...along with vehicle mods, type of driving & comments. My hope is that this will give other VX owners a feel for how their FE stacks-up with others. Here's mine:
vehicle: 92 Civic VX (stock)
MPG mods: none
last tank MPG: 44
comments: Last tank was used entirely for my a daily 80-mile round-trip commute between Annapolis, MD and Arlington, VA. It's primarily highway, where I try to keep it <70MPH, but also has some city driving, traffic lights and stop-n-go traffic. I do attempt to conserve fuel in my driving techniques, but I am not a hypermiler. No drafting EOC, etc.
94 VX, 184k miles
Bone stock, 0w30 synthetic
Mild hypermiling (more like just driving like a sane person, occasional EOC)
Last tank was 49.3
average over about 12 tanks is 44
I have an MPGuino almost completed (basically a Scangauge for pre-OBDII cars) and a grill block almost ready to pop in. So 2 "almost" mods. I'm sure the power of positive thinking is getting me an extra 2.371%
My gas log has a big dip in it... i think most of that can be attributed to a slow air leak in one tire that went unnoticed for quite some time. Yeah I know, I should be checking my tires hourly.
1994 cx with a vx swap. mods are vx wheels with 50 psi in the tires, intake tured to face the radiator. and i just swaped it last week with the first re fill i got 44 mpg with all atlanta city driving! i have some hwy miles on this tank so i cant wait to see the result!
1994 Civic Del Sol with D15z1 Swap, HX wheels and Grill Block, 38mpg on my last tank which was probably 10% Hwy and 90% City, I was able to get 50mpg with a 100% Hwy before the HX wheels and grill block, have a bunch of aero mods planned to just need to find some time to install them...
I was thinking of starting a thread for VX driving hypermiling to see what people were doing that work specifically for the VX...
I have a 1990 hatch with a VX engine (JDM D15B) and HF transmission transplanted into it. I drive about 25% hwy and 75% city and average about 47mpg. I drive relatively gently, no specific hypermiling techniques and usually 5-10 mph over the limit. My tires are at 42psi, I have a WAI, a trip computer from an 88 Acura, and an led that lets me know when I'm in lean burn mode. That last has probably helped modify my driving more than anything else. I'm still trying to break 50mpg before winter, but I don't think I'm going to make it. Maybe next summer.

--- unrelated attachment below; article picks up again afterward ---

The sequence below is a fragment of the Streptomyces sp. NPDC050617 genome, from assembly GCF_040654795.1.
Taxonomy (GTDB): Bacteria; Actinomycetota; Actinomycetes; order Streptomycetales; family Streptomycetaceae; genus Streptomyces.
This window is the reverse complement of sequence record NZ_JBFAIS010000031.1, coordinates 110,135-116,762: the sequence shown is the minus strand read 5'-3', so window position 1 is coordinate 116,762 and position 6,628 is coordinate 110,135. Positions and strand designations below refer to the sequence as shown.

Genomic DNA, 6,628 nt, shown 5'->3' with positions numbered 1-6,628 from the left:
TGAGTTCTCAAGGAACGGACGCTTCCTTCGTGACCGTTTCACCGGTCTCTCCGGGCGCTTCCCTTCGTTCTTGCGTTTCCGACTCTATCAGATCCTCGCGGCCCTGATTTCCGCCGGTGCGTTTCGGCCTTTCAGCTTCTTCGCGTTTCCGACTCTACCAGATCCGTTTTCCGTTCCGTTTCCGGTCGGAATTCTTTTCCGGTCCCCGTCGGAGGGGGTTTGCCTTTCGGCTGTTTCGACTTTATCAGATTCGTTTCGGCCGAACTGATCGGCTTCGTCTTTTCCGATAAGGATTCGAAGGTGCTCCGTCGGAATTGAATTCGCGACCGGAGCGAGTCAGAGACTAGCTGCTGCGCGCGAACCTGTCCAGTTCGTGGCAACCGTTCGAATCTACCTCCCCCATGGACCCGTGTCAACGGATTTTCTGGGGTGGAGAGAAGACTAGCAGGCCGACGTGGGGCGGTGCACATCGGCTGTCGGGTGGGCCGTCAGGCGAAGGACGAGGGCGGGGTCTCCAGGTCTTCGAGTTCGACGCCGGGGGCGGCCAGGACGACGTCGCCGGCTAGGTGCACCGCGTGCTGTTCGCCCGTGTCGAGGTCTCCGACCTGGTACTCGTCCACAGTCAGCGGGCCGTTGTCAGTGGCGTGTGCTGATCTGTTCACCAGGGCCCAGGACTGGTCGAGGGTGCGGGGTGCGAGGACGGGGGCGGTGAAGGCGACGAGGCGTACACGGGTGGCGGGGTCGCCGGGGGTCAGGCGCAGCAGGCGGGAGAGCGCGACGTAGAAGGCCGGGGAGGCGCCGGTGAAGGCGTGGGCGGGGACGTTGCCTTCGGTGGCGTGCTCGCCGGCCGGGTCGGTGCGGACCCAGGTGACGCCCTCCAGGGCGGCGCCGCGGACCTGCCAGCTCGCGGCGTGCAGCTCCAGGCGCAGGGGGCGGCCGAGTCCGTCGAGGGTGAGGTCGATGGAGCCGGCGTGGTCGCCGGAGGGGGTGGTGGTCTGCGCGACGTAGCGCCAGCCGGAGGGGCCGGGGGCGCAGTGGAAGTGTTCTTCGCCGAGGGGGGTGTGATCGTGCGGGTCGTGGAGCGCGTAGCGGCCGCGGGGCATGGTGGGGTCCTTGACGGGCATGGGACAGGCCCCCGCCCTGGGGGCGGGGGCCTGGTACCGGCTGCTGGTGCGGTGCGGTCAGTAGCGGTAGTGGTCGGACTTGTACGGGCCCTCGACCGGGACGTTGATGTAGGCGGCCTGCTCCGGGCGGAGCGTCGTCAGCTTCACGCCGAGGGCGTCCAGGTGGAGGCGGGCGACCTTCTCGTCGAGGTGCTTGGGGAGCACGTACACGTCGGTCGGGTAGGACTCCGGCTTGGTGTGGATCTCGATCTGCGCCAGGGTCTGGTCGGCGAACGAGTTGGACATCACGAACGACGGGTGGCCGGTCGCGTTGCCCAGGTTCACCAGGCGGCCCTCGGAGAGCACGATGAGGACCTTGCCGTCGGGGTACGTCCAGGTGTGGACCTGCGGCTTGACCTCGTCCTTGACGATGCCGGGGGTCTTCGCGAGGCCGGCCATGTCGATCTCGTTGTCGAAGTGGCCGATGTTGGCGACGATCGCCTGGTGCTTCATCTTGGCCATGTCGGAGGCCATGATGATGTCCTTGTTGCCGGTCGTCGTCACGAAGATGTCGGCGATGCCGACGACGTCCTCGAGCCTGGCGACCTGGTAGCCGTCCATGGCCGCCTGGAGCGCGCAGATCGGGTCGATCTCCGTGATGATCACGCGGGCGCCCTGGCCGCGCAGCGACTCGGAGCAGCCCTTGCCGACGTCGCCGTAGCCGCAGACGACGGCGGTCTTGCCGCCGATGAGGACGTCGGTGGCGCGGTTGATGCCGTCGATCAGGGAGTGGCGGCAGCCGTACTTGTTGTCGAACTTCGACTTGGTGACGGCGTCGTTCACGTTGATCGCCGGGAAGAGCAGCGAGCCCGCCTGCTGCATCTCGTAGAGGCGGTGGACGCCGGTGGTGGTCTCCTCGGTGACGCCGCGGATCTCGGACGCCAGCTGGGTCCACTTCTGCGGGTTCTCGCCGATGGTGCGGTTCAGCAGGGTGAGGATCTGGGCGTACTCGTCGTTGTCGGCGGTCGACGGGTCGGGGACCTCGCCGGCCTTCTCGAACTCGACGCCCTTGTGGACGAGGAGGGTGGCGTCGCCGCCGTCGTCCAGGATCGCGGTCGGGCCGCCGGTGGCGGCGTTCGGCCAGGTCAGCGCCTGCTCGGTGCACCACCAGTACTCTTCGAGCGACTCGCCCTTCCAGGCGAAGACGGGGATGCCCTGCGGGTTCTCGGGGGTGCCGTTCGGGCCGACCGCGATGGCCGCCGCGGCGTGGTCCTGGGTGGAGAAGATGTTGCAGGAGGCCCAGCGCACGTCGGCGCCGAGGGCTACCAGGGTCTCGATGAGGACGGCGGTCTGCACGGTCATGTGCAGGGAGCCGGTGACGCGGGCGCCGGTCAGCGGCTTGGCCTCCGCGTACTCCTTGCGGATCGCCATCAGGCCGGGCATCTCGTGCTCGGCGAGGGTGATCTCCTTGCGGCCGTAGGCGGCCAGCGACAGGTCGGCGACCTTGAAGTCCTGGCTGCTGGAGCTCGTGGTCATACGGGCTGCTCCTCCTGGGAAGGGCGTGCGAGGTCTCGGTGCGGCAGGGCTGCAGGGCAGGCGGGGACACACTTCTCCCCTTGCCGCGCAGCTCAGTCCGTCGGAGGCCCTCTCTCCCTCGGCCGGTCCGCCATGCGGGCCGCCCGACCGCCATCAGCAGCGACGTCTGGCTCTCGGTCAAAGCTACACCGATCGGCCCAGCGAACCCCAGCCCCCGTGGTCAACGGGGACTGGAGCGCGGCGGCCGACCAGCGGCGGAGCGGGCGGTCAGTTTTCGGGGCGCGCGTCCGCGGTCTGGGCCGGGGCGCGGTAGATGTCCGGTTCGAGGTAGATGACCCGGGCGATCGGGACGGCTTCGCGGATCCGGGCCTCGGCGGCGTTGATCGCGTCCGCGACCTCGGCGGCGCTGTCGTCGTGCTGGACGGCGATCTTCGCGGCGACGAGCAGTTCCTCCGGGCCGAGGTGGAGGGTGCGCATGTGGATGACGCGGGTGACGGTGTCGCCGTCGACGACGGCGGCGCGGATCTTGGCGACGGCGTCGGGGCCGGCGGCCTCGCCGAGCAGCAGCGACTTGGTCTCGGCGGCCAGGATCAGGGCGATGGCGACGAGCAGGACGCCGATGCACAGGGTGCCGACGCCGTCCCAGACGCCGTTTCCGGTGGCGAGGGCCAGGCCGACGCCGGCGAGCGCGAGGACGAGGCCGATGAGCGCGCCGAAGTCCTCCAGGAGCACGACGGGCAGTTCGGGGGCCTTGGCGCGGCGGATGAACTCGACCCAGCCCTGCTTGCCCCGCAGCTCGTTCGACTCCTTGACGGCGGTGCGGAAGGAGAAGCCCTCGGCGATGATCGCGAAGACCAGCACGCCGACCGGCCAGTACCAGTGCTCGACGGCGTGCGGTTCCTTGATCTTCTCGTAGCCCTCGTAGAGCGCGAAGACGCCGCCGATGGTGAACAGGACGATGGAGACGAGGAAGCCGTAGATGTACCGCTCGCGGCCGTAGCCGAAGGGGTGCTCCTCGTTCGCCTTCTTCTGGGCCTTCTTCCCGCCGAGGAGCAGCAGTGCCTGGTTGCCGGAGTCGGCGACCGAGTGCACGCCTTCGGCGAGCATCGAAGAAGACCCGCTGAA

and an led that lets me know when I'm in lean burn mode. That last has probably helped modify my driving more than anything else.
I'm interested in this and some time ago ordered some parts to buld a comparator-based circuit to control a lean-burn LED indicator. Are you willing to post details of how you built/implemented your Lean Burn indicator?
PS: Thanks to all who have posted on this thread. I'm amazed at the variance and would love to get the 50+ highway MPG that some of you are achieving!
No problem. I started with the information here: (Thanks TomO) http://www.gassavers.org/showthread.php?t=2427. I monitored the actual voltages for a while (a couple of weeks), and in my case, when the voltage exceeded about 3 volts (see post #20 for where I got that), I could tell I was in lean burn. You can feel it going into and coming out of it if you pay close attention. Then I took the information from here: http://www.autospeed.com/cms/A_1716/...popularArticle and made up a circuit similar to that one. The differences are: 1) I added a 7809 voltage regulator to the supply voltage so that voltage fluctuations in the 12volts don't effect the set point (the author of that article addresses that issue at the very end - but I disagree with him, fluctuating supply voltage made a pretty big difference in the reference voltage) 2) I reversed the O2 signal and the reference voltage (pins 2 and 3) so that the led turns on as the voltage increases past the setpoint. The circuit autospeed has is designed so that the led lights when the voltage falls. I also chose a 330 ohm resistor rather than a 470 because I wanted the led brighter, but that probably doesn't matter much.
I've learned some interesting things from that light, for example I get better fuel economy in 4th gear if I can keep it in lean burn than in 5th without it. Significantly better in fact. The tendency is to get into 5th as fast as possible, but sometimes being in that tall a gear requires throttle positions that take you out of lean burn mode. And of course every situation is different. YMMV
BTW according to the gassavers garage, we have a lot more than just 5 or 6 VXs here. Come on people, post.